A6 Box with Friction Lid

Skull Box by Julia Rai
Skull Box by Julia Rai

Submitted to the Registry evaluators - June 2009

I love making boxes so I was looking forward to this project. But it didn’t turn out to be quite so easy as I thought. It took me two go’s to get a box that worked for the assessors.

My first attempt was a little box that I really liked. It was inspired by a plastic skeleton I had on my work table. I’d been thinking about it for a while and I was sure it would inspire a piece sooner or later. I decided to make a skull head one day when I was just messing around in the workshop. The head turned out so well that I made some bones and then the box grew from there. I made the bottom first and used the plastic skeletons ribcage to make a pattern in the surface. The top of the base has notches cut into it to make it a bit less perfect. I then put a little tube platform inside and set a peridot stone in it. My idea was to have a box that looked threatening on the outside – with the skull and bones – but hid a gem inside.

​Once the base was dry I built the lid over this so the top piece would slide over the bottom and make the friction fit. Again I used the skeleton ribcage for decoration on the sides and made a random slip pattern on the top around the skull and bones. Once fired, I filled the eyes and nose with green resin. It took some gentle hammering around the box lid to get it to fit with a bit of friction. I really loved the little box, it’s 2.5 cms high from the base to the top of the skull and 2.5 cms wide at the widest part of the lid. The assessors were less enthusiastic.

Design – 1 out of 2
Craftsmanship – 2.5 out of 3
Sensitivity and precision of interior – 1.5 out of 2.5
Fit of lid to box – 1 out of 2
Relation of surface to form – 0.5 to 1.5​

Just 6.5 out of 10 so not enough. The comments explain, “Design: Skull and bone means danger, poison, pirates or some secret Ivy League school society. Upon opening the “box” nothing is revealed. This make me wonder why the skull?” This makes me wonder, why do they ask these rhetorical questions? It’s not like I’ve got the opportunity to answer them. It goes on,​

“The other reviewer says it a little differently: The skull and bone with resin eyes does not relate to the stem with faceted peridot inside the box. I would have liked to have seen more connection or relationship between them. For all of that, there is more I like than don’t like about this little box!” Relationship between elements seems to be a recurring theme for my work and it’s something I’m constantly aware of now.

I still think if the story of the piece and some explanation as to why we made the decisions we did were included as part of the submission, this would go some way to explaining ourselves. I find it very frustrating to have questions asked in the assessments with no mechanism to answer the questions. Still, the Registry is still in its early days and they are making changes as more candidates go through the process. And they are very open to feedback so I’ve voiced my opinions and I hope they are understood even if they aren’t accepted.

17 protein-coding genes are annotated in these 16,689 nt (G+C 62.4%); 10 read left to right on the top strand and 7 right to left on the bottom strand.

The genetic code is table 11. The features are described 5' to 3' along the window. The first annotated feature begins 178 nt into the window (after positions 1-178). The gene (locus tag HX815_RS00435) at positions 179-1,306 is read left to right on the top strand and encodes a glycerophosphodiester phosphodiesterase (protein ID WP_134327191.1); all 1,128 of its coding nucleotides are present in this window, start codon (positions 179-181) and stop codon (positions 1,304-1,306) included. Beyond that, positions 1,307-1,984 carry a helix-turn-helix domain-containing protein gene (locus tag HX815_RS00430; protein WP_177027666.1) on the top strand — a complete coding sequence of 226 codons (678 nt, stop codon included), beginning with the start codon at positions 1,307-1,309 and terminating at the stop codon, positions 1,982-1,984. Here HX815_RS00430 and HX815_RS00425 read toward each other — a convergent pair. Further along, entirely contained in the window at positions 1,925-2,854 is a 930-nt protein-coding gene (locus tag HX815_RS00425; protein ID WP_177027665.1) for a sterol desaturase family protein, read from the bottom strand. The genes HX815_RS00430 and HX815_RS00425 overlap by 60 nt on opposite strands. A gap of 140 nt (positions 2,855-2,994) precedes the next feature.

Mushroom Box by Julia Rai

Re-submitted to the Registry evaluators - January 2010

My second attempt fared slightly better though not much!

I’ve always loved mushrooms – both to eat and as forms. I decided to experiment with the mushroom form for my next friction lid box. I made a wide tube for the stalk and then put together the lid. The clay disc was rolled out and textured with wallpaper. This was dried over a candle light bulb with some bits of polymer clay stuck up the sides to give a wavy effect to the edges. I then made another tube to fit over the stalk and stuck this into the dried lid. I connected the edges of the lid to the tube with wet clay to form the base of the lid. It worked really well. The texture is made with thick slip and a cocktail stick to give a random, organic surface.

Once fired, I then added enamel randomly in earthy colours. This gave the box some interest and a bit of colour which I thought worked well. The box is 4cms high and 4cms wide at the widest part of the lid.

Here are the scores:-

Design – 2 out of 3
Craftsmanship – 1.5 out of 3
Interior – 2 out of 2
Fit of lid – 2 out of 2

​I was disappointed with 7.5 out of 10. Here are the comments, “I applaud the use of enamel – it makes the piece more complicated and interesting, combining texture with color. I also like attention to details, for instance in the edge of the cylinder where it touches the table….nice granular edge. I also appreciate the clean lines and finish of the bezel rim where the lid meets the cylindrical box.” So why did I lose marks for Design and Craftsmanship? This is something I find very frustrating. It’s lovely to hear what was right with the piece but I learn much more when I’m told what didn’t work. When they knock off marks, I really wish they’d say exactly why! This is one of the projects I want to revisit when I’ve completed the Registry.

​Here is the project description from the Masters Registry website:-

​A6 Box with Friction Lid​

A small box made entirely of metal clay with a friction lid. The size and depth are up to the maker, but should fit comfortably into the palm of the hand. The box can be plain or embellished, it can contain gems or not.

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